In 1847, the Fox family moved from Rochester to Hydesville. The family—which included sisters Leah, Katie, and Maggie—moved into a cottage which already had a reputation for having strange, unexplained noises. The girls soon claimed to be able to communicate with a spirit in the house through a series of “rappings.” The Fox sisters gained international attention and their activities led to the birth of the spiritualist movement.
John and Margaret Fox and their
two young daughters, Katie and Maggie, moved to Hydesville from Rochester in
1847. While John Fox built a new home for his family, the Foxes lived in a
nearby cottage. The cottage already had a reputation for having strange noises
and unexplained phenomena, and other families who had lived in the cottage
quickly moved out.
In the winter of 1848, Maggie and
Katie Fox began to hear strange rappings in the house. They became convinced
that a spirit inhabited the home, and they began referring to him as “”Mr.
Splitfoot,” a common nickname for the devil. The girls developed a way to
communicate with the spirit, who would respond to their questions with a series
of raps. The girls claimed that the spirit was that of a murdered peddler who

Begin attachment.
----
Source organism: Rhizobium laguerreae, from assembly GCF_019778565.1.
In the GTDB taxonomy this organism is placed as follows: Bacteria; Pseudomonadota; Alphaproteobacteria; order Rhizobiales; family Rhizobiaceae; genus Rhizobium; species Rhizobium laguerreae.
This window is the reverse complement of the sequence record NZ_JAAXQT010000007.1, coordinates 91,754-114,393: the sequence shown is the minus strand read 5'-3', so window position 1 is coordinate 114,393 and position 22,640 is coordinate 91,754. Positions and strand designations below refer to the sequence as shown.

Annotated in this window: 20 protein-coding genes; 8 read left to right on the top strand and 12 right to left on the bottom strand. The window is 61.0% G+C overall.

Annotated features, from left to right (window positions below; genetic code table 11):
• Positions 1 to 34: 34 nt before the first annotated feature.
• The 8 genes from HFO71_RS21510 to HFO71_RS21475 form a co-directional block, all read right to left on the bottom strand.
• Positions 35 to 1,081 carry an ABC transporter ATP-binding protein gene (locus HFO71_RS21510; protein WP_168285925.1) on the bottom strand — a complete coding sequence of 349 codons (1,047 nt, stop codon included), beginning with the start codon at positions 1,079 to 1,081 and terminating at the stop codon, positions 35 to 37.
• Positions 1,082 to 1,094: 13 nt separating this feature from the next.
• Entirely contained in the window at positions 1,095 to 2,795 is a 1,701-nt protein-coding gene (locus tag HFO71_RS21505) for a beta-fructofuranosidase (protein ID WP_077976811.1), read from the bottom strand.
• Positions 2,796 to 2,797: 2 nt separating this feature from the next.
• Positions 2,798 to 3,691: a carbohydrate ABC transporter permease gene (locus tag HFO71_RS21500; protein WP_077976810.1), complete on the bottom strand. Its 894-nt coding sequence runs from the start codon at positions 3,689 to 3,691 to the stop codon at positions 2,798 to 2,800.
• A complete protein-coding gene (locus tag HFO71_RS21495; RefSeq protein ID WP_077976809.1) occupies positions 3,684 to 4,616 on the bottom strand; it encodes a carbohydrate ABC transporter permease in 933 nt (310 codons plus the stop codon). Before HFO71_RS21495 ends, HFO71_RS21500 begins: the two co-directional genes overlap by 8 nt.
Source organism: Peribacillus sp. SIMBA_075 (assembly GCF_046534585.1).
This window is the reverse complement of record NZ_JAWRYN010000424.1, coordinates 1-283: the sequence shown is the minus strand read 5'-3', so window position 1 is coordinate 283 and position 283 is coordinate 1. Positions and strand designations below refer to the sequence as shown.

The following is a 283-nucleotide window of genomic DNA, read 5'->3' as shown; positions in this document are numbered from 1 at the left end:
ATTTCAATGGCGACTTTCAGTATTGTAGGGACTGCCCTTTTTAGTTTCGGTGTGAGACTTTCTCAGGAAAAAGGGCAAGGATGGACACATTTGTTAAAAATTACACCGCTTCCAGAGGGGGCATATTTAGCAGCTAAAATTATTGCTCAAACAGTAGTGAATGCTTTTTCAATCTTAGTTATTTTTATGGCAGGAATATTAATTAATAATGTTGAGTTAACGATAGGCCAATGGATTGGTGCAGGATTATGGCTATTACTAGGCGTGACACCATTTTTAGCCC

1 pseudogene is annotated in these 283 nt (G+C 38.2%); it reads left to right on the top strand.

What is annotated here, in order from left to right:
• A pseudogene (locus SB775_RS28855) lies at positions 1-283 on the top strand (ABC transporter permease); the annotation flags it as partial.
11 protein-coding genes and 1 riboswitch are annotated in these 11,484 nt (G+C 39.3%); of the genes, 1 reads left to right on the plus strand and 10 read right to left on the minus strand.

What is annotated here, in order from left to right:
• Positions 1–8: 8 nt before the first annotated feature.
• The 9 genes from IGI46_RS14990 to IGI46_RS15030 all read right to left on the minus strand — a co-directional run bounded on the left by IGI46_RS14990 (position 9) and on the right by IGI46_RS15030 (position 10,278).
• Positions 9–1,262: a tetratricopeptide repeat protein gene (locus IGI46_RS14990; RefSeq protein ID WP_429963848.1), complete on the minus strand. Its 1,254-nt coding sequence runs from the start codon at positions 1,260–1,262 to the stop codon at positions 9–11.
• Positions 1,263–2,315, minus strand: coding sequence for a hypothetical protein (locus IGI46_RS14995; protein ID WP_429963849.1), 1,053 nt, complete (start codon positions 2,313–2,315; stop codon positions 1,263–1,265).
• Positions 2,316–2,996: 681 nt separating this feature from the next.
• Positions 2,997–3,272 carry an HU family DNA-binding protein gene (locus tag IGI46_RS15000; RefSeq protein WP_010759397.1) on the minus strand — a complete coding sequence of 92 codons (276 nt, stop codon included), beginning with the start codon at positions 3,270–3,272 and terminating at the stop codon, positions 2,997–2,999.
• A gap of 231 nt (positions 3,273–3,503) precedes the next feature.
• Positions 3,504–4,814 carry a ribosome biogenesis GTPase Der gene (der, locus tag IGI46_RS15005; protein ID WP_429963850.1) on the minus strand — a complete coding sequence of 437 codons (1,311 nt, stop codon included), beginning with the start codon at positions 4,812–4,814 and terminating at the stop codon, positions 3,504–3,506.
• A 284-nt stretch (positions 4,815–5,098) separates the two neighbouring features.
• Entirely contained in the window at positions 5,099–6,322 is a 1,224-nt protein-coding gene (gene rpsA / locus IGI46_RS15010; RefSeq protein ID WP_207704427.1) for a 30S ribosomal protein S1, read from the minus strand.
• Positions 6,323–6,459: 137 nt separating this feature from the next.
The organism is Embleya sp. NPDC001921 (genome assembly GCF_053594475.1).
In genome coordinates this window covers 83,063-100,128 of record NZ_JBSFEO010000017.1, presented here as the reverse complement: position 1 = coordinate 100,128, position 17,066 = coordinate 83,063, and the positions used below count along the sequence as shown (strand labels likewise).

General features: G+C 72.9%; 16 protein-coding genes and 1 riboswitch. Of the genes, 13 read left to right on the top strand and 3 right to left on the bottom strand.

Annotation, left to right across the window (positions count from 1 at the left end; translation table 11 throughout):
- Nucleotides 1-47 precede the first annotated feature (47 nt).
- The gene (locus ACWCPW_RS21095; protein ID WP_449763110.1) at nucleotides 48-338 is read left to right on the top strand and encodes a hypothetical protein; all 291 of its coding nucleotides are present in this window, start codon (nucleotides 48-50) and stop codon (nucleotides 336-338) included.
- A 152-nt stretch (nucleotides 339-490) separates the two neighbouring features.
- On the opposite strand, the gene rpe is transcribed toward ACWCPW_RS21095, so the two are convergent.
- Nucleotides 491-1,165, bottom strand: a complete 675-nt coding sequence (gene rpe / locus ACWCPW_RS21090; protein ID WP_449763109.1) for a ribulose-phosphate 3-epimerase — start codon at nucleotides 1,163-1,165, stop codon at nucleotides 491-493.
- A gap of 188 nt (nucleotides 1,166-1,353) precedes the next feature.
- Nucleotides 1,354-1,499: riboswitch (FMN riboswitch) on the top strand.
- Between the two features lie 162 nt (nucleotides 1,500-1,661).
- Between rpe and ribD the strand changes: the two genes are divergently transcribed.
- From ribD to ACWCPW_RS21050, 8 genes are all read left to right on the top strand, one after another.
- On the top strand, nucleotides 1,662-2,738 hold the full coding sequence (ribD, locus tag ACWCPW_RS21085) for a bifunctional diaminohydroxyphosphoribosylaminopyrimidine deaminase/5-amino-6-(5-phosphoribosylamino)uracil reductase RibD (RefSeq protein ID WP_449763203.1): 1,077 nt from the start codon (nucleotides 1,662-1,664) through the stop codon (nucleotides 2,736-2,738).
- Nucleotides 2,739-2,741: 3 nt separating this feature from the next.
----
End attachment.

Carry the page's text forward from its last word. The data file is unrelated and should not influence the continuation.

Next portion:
was buried beneath the home.
Neighbors and locals began coming
to the Fox home to hear the rappings for themselves. Stories of the spirit and
of the girls’ ability to communicate with it soon spread throughout New York,
and the Fox sisters became celebrities. The events at the Fox household—whatever
they were—launched the spiritualist movement, a philosophy which rests on the
belief that the dead can communicate with the living.
Spiritualism spread far beyond
New York and became a widely accepted belief in both the United States and
Europe. The Fox sisters were renowned for their abilities as mediums, and
numerous well-known and respected public figures attended their séances,
including Horace Greeley, William Lloyd Garrison, and Mary Todd Lincoln.
Many years later, Maggie Fox
announced to an audience that the initial rapping sounds heard in the house
were a hoax—that the girls made the noises themselves by popping their toes and
knuckles. She later recanted her statement, but the damage to the spiritualist
movement was already done. Though a number of people still believe in the
ability of the dead to communicate with the living, the confession of Maggie Fox
created widespread doubts about the practice of mediumship, and the skepticism